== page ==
Tuesday, April 4, 2017

How To Catch A Leprechan? Third Graders Design A Rube Goldberg Trap!

I'm a little behind on my blogging, so I apologize for the delay in posting about a recent third grade lesson from St. Patrick's Day!  Third grade teachers wanted to take a few minutes for a fun St. Patrick's Day activity, so they asked for my help to provide a digital option. I began the lesson with a class read-aloud of the fabulous new picture book, How to Catch a Leprechaun written by Adam Wallace and illustrated by Andy Elkerton.

This book, with it's rhyming plot and delightfully naughty little leprechaun is a perfect class read-aloud!  But my favorite part of this picture book is the ending.  Readers are invited to design their own leprechaun trap for next year!

This created the perfect segue for students to design their own leprechaun trap using the design elements from Rube Goldberg's machines! You may be wondering, What is a Rube Goldberg machine?  Rube Goldberg was a a Pulitzer Prize winning cartoonist who was trained as an engineer. He create many cartoons and became most famous for his zany cartoons of complex machines with chain reactions designed to do simple tasks!   

Here is a prime example and one of his most famous machines was the Self Operating Napkin...


Once I shared the story of Rube Goldberg, I shared my favorite example of a Rube Goldberg machine in action! This is a great example because it demonstrates an elementary child (someone our students can relate to) enthusiastically testing his Rube Goldberg machine.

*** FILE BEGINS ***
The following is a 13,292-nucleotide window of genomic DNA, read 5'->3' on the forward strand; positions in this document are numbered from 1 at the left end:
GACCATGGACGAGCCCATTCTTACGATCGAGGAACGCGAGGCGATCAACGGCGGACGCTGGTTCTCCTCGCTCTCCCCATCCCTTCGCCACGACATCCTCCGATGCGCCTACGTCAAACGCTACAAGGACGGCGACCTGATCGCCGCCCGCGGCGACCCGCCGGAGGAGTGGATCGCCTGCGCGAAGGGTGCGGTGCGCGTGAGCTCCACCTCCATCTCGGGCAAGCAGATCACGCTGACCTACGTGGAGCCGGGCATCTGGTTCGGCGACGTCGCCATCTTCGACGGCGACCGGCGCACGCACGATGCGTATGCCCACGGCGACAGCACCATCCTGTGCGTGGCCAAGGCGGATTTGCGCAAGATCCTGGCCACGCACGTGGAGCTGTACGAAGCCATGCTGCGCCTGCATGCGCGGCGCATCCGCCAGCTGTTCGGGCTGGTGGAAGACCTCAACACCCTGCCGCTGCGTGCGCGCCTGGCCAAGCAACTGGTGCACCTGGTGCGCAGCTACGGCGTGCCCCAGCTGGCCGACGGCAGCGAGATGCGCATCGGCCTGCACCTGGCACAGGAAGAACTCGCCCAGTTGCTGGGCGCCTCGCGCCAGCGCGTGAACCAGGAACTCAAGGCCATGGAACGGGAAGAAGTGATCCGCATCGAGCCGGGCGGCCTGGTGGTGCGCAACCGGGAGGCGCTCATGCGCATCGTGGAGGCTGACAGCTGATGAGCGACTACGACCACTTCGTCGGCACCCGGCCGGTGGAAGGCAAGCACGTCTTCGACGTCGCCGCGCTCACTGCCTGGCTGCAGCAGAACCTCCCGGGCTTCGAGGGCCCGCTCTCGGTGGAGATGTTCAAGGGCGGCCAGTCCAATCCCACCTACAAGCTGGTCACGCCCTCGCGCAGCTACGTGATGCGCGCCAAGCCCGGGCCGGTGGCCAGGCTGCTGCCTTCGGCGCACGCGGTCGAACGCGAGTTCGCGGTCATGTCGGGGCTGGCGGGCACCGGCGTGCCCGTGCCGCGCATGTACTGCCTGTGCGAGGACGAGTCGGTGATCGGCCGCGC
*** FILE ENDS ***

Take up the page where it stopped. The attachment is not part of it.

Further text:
Once students had an idea of what a Rube Goldberg machine was, I gave them the task of designing their own Rube Goldberg Leprechaun Trap with at least 5 chain reactions!  Side Note: Our fabulous STEAM teacher, Mrs. Yoemans, will be having students build a Rube Goldberg Machine in 5th Grade, so this lesson should create a nice stepping stone from the design phase to building one of their own!  I created an example Leprechaun Trap! It was a blast and really required some design thinking...so I knew students would need to have some "think time" to plan their chain reactions. I discussed the fact that I "worked backward". A concept that required some explanation, but did seem to help students as they were designing.

We used YouDoodle, our "go to" free drawing iPad app as the drawing tool for designing. It has helpful grid line that help the user manage the drawing space.  I also gave students a stylus to help them control their lines. Their products demonstrated their creative planning! Students shared their leprechaun traps, explaining their chain reactions and thoughtful designs. All of us throughly enjoyed seeing the results! Maybe next year, one of our students will catch a leprechaun!